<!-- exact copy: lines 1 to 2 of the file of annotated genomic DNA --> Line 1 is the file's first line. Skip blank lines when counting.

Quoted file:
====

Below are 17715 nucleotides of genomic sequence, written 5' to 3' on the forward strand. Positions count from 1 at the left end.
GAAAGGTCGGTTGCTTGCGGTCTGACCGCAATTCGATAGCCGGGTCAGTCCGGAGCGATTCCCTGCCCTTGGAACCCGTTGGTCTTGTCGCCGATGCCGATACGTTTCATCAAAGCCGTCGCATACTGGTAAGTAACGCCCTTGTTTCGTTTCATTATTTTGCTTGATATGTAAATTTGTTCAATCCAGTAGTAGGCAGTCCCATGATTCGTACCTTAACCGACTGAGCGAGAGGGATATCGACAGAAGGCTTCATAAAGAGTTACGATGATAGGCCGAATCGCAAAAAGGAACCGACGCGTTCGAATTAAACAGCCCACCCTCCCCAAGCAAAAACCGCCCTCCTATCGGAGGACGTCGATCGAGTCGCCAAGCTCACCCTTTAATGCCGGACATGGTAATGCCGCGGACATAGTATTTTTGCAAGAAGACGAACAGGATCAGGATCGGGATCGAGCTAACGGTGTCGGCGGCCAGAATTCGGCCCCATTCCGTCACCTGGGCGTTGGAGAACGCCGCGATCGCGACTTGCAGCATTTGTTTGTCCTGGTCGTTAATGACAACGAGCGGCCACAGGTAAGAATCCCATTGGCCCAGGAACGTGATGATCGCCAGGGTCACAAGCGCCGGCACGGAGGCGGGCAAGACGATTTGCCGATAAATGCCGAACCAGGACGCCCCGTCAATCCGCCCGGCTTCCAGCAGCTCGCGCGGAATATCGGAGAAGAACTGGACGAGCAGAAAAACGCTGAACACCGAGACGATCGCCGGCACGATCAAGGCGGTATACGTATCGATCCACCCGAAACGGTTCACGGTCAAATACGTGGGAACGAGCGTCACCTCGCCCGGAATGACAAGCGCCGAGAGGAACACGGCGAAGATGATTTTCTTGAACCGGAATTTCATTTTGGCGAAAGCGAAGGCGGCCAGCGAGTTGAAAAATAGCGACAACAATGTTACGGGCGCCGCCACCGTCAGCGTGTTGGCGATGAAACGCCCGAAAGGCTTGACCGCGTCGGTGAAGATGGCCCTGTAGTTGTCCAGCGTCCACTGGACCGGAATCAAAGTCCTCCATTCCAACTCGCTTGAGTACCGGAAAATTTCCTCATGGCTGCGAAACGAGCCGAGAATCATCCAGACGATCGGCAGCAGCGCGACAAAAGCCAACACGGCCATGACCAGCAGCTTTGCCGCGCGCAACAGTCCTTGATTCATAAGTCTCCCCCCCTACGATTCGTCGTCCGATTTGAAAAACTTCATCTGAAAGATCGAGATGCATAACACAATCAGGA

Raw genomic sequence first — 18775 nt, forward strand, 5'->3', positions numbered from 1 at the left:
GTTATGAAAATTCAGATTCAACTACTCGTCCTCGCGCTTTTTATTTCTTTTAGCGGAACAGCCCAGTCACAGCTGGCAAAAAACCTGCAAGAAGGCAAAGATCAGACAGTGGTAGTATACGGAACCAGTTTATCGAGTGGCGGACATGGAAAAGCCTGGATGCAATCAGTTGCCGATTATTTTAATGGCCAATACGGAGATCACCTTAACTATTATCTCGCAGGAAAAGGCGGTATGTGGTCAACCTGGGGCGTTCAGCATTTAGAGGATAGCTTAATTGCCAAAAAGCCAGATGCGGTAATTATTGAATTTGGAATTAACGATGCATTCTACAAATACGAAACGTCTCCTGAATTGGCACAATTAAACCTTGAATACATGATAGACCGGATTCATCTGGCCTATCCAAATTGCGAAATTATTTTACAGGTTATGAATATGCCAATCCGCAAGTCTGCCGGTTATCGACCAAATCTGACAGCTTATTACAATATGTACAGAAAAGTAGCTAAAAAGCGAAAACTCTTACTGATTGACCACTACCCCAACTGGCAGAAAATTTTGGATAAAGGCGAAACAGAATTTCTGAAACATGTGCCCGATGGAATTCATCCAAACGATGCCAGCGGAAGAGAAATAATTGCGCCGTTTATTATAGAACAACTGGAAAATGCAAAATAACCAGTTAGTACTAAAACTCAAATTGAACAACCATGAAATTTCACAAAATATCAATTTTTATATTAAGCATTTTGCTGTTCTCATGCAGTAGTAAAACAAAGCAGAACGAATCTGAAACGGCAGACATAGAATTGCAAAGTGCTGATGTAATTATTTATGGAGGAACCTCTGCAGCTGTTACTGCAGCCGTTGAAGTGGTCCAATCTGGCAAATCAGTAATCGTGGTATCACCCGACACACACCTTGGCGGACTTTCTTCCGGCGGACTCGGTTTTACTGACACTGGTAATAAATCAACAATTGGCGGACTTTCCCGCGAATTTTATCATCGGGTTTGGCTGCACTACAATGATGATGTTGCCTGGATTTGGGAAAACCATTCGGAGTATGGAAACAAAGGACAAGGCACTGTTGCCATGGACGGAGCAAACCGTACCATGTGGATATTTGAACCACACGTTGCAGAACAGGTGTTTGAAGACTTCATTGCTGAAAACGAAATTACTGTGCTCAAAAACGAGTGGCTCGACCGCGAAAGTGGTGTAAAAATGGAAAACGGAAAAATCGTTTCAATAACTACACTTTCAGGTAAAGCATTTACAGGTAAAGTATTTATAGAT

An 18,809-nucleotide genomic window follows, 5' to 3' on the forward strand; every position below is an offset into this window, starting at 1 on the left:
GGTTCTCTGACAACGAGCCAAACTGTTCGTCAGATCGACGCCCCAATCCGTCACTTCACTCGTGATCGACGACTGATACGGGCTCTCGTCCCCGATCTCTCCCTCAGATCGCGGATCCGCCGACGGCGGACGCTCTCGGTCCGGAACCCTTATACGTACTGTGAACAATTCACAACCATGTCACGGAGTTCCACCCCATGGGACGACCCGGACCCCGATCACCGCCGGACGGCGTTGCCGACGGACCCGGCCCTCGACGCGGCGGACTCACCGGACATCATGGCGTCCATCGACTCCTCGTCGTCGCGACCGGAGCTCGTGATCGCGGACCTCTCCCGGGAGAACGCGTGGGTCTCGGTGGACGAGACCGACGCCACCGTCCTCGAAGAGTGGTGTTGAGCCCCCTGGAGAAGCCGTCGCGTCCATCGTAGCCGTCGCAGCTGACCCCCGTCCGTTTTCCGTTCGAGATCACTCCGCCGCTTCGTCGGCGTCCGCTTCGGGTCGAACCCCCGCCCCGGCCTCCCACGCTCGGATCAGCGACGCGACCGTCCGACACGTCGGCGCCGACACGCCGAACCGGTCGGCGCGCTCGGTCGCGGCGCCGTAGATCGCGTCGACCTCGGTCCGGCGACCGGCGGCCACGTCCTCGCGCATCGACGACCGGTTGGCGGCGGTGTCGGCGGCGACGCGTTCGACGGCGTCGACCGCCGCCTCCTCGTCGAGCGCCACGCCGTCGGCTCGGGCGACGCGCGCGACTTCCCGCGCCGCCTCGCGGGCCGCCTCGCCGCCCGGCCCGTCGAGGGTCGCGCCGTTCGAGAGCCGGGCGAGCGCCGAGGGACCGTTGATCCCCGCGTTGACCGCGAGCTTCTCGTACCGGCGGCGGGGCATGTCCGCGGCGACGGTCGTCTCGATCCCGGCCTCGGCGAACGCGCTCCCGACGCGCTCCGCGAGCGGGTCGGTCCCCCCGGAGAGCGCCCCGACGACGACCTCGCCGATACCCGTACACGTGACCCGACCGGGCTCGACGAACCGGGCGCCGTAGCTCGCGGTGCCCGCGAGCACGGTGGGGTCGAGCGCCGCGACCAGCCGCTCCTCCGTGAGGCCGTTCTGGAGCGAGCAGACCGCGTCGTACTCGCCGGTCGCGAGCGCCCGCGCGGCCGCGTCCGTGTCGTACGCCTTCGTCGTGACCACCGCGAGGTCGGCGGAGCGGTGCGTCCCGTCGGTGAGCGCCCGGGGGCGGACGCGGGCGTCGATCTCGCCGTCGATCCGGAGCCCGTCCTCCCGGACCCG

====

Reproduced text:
Below are 17715 nucleotides of genomic sequence, written 5' to 3' on the forward strand. Positions count from 1 at the left end.
GAAAGGTCGGTTGCTTGCGGTCTGACCGCAATTCGATAGCCGGGTCAGTCCGGAGCGATTCCCTGCCCTTGGAACCCGTTGGTCTTGTCGCCGATGCCGATACGTTTCATCAAAGCCGTCGCATACTGGTAAGTAACGCCCTTGTTTCGTTTCATTATTTTGCTTGATATGTAAATTTGTTCAATCCAGTAGTAGGCAGTCCCATGATTCGTACCTTAACCGACTGAGCGAGAGGGATATCGACAGAAGGCTTCATAAAGAGTTACGATGATAGGCCGAATCGCAAAAAGGAACCGACGCGTTCGAATTAAACAGCCCACCCTCCCCAAGCAAAAACCGCCCTCCTATCGGAGGACGTCGATCGAGTCGCCAAGCTCACCCTTTAATGCCGGACATGGTAATGCCGCGGACATAGTATTTTTGCAAGAAGACGAACAGGATCAGGATCGGGATCGAGCTAACGGTGTCGGCGGCCAGAATTCGGCCCCATTCCGTCACCTGGGCGTTGGAGAACGCCGCGATCGCGACTTGCAGCATTTGTTTGTCCTGGTCGTTAATGACAACGAGCGGCCACAGGTAAGAATCCCATTGGCCCAGGAACGTGATGATCGCCAGGGTCACAAGCGCCGGCACGGAGGCGGGCAAGACGATTTGCCGATAAATGCCGAACCAGGACGCCCCGTCAATCCGCCCGGCTTCCAGCAGCTCGCGCGGAATATCGGAGAAGAACTGGACGAGCAGAAAAACGCTGAACACCGAGACGATCGCCGGCACGATCAAGGCGGTATACGTATCGATCCACCCGAAACGGTTCACGGTCAAATACGTGGGAACGAGCGTCACCTCGCCCGGAATGACAAGCGCCGAGAGGAACACGGCGAAGATGATTTTCTTGAACCGGAATTTCATTTTGGCGAAAGCGAAGGCGGCCAGCGAGTTGAAAAATAGCGACAACAATGTTACGGGCGCCGCCACCGTCAGCGTGTTGGCGATGAAACGCCCGAAAGGCTTGACCGCGTCGGTGAAGATGGCCCTGTAGTTGTCCAGCGTCCACTGGACCGGAATCAAAGTCCTCCATTCCAACTCGCTTGAGTACCGGAAAATTTCCTCATGGCTGCGAAACGAGCCGAGAATCATCCAGACGATCGGCAGCAGCGCGACAAAAGCCAACACGGCCATGACCAGCAGCTTTGCCGCGCGCAACAGTCCTTGATTCATAAGTCTCCCCCCCTACGATTCGTCGTCCGATTTGAAAAACTTCATCTGAAAGATCGAGATGCATAACACAATCAGGA